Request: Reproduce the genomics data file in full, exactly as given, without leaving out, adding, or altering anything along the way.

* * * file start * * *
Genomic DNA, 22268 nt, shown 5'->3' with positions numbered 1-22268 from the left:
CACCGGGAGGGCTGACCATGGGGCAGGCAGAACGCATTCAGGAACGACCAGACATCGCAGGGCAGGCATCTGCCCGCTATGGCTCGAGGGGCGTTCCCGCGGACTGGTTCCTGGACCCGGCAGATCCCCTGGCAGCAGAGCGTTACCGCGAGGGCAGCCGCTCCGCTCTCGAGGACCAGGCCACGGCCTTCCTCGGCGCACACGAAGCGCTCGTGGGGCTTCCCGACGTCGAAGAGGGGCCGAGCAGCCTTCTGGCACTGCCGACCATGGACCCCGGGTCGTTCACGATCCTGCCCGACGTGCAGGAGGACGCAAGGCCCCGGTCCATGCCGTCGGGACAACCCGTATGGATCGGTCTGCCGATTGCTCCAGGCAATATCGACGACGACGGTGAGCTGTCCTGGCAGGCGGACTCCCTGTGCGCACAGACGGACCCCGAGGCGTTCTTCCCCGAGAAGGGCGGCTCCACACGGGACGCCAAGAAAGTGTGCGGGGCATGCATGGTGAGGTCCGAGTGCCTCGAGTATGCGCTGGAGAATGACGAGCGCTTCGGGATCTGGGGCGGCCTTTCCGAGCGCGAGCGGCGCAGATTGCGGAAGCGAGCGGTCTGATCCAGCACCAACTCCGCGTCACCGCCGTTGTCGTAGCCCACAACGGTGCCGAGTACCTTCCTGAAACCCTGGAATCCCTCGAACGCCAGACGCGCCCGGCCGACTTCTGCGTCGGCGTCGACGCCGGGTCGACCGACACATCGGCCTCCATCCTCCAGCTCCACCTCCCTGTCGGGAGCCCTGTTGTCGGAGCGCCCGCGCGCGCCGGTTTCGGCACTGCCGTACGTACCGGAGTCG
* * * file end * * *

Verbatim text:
Genomic DNA, 22268 nt, shown 5'->3' with positions numbered 1-22268 from the left:
CACCGGGAGGGCTGACCATGGGGCAGGCAGAACGCATTCAGGAACGACCAGACATCGCAGGGCAGGCATCTGCCCGCTATGGCTCGAGGGGCGTTCCCGCGGACTGGTTCCTGGACCCGGCAGATCCCCTGGCAGCAGAGCGTTACCGCGAGGGCAGCCGCTCCGCTCTCGAGGACCAGGCCACGGCCTTCCTCGGCGCACACGAAGCGCTCGTGGGGCTTCCCGACGTCGAAGAGGGGCCGAGCAGCCTTCTGGCACTGCCGACCATGGACCCCGGGTCGTTCACGATCCTGCCCGACGTGCAGGAGGACGCAAGGCCCCGGTCCATGCCGTCGGGACAACCCGTATGGATCGGTCTGCCGATTGCTCCAGGCAATATCGACGACGACGGTGAGCTGTCCTGGCAGGCGGACTCCCTGTGCGCACAGACGGACCCCGAGGCGTTCTTCCCCGAGAAGGGCGGCTCCACACGGGACGCCAAGAAAGTGTGCGGGGCATGCATGGTGAGGTCCGAGTGCCTCGAGTATGCGCTGGAGAATGACGAGCGCTTCGGGATCTGGGGCGGCCTTTCCGAGCGCGAGCGGCGCAGATTGCGGAAGCGAGCGGTCTGATCCAGCACCAACTCCGCGTCACCGCCGTTGTCGTAGCCCACAACGGTGCCGAGTACCTTCCTGAAACCCTGGAATCCCTCGAACGCCAGACGCGCCCGGCCGACTTCTGCGTCGGCGTCGACGCCGGGTCGACCGACACATCGGCCTCCATCCTCCAGCTCCACCTCCCTGTCGGGAGCCCTGTTGTCGGAGCGCCCGCGCGCGCCGGTTTCGGCACTGCCGTACGTACCGGAGTCG